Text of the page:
Since the writing of the Post Office Oak Tunnel, more tunnel stories in other places have come to knowledge. A customer told me of a tunnel legend in Hanover Ks. where he grew up. The Pony Express depot in Hanover has had a long attached rumor of a tunnel leading from it. As a young boy, this man said he tried to find that tunnel. He and his friends were always looking for it. To this day he still doesn’t know if there ever was a tunnel or not.

Immediately after I had finished writing the articles for the paper, I was informed of another tunnel story on PBS. I did not get a chance to see it, but I was told that PBS had done a special on a Sunday afternoon. Included in this special was mention of a tunnel that led from the Post Office Oak Museum under the Neosho River to the Hays House. I was blown away! That was the most farfetched story about the Post Office Oak Tunnel I had ever heard. How would you go through bed rock in 1864 and manage to keep the water out of the tunnel?

Another familiar tunnel story in our area is related to the Spring Hill Ranch on what is now the Tallgrass Prairie Preserve in Chase County. It has been rumored that a tunnel exists between the stone barn and the house. Some say it is big enough for a man to ride through on horseback, some say it’s not quite that big, but all swear its true. I was told by a customer that a friend of his knows it to be a fact because he had seen it when he worked at the ranch. Well, once again this tunnel if it did exist would have to go through a hundred yards of rock. I have the witness of Sharon Haun, who is the curator at the Kaw Mission in Council Grove. She was involved in the restoration work at the old house on the Preserve in the mid 1990s. Because of all the stories and rumors of a tunnel, she and all the workmen involved intentionally and laboriously inspected every nook and cranny of the house. This renovation was down to the bare stone, there was nothing that could have been hidden. They found no evidence whatever of a passage having been blocked up. There is a tunnel however; (or more appropriately a passage) leading from the house to the spring house. This passage may be about twelve feet long and looks like a tunnel. I believe the same thing has happened here as at the Hebrank House. What some have seen they have mistaken for something else. If a child had walked through the passage to the spring house twenty years ago, not to mention if it were over fifty years, the passage would seem bigger, and he wouldn’t have a good sense of direction, so he would think it was a “secret tunnel” that led to the barn.

Now a tunnel story that is true, which I find the most shocking of all. A friend of mine can testify as well as several others in the family, that his uncle who lived in Kansas City had dug a tunnel from the house to the garage with the help of his brothers. No practical reason why, they just dug a tunnel. When you learn that this same man also buried an old junk car in the back yard instead of paying to have it hauled off, you may find it an easy matter for him to dig a tunnel.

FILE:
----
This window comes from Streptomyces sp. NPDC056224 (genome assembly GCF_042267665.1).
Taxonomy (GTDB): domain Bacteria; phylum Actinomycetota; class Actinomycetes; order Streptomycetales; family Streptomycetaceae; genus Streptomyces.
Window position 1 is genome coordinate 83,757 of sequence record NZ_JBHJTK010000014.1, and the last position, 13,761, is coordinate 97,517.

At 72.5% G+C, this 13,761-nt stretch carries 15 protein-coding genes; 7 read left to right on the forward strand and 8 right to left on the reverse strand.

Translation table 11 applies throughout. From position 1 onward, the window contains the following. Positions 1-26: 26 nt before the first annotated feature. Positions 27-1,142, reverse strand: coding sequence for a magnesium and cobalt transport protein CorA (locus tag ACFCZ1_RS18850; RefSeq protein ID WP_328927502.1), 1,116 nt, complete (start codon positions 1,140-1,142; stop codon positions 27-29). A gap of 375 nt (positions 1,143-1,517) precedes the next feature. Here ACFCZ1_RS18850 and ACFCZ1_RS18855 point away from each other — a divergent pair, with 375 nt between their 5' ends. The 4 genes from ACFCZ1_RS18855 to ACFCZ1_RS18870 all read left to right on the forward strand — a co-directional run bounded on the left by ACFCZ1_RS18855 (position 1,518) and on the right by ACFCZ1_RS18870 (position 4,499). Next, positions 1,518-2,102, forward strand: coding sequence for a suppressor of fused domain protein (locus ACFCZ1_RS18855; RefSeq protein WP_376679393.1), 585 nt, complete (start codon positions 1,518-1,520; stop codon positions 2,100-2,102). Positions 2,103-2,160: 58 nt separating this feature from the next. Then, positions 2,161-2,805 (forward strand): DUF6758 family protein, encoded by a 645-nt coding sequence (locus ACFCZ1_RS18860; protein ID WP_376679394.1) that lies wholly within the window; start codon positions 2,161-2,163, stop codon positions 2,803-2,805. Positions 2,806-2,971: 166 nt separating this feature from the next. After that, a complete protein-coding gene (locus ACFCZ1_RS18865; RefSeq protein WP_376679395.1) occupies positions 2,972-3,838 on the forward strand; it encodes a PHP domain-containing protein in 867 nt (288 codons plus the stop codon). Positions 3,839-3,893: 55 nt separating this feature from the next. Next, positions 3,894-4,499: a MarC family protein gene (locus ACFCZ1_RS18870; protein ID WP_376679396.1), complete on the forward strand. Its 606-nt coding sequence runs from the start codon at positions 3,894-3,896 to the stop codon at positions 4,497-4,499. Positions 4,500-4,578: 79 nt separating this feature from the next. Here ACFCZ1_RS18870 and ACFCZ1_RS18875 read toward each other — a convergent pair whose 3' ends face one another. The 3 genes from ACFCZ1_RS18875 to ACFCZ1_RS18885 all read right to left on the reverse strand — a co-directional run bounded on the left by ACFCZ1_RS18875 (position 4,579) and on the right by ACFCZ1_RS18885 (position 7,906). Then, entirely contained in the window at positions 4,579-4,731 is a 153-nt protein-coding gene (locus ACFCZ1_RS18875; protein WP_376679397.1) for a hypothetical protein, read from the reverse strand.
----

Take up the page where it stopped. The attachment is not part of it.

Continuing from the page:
While writing the stories on the Hebrank house, a man happened to be visiting Council Grove and showing some old friends around. Years ago he had lived in Council Grove. While in the Post Office Oak Museum, the tunnel was mentioned. This man claimed to have been through the tunnel. Deborah Crawford, who was working there that day and was involved in the research, tried to contact me so I could interview this man. Unfortunately, I was unavailable and the man was in a hurry and couldn’t take time to talk about it. He was given my name and number so he could contact me and tell me what he knew of the tunnel. I was very anxious to hear from him as this was the only possible lead I had to proving the tunnel existed. I have never heard from him, and find it likely he may have been telling hogwash. Considering there was no evidence of a tunnel in 1950 when Craig McNeal was trying to find it, and likely if it did exist it had been sealed up before the turn of the century since no one else claimed to have been through the tunnel. I suspect this unknown man realized his mistake and decided to remain anonymous.

It seems that tunnels and trap doors and secret passageways have always been of interest to persons of all ages, throughout centuries. There’s an air of mystery and romance about it. When I was a kid living on the farm, it was always my dream to dig a tunnel from our farmhouse to the barn. I never got any further than a hole big enough to hide in under a false floor in the barn. My best friend and I had decided to make an underground secret room. So we started to re-dig an old farm well out in the woods. We were hoping that if we didn’t dig too deep we wouldn’t reach water. We dug down eight feet and were ready to start digging out our underground room. Then a heavy rain came and inundated our hole. So, we gave up on that project and filled it back in.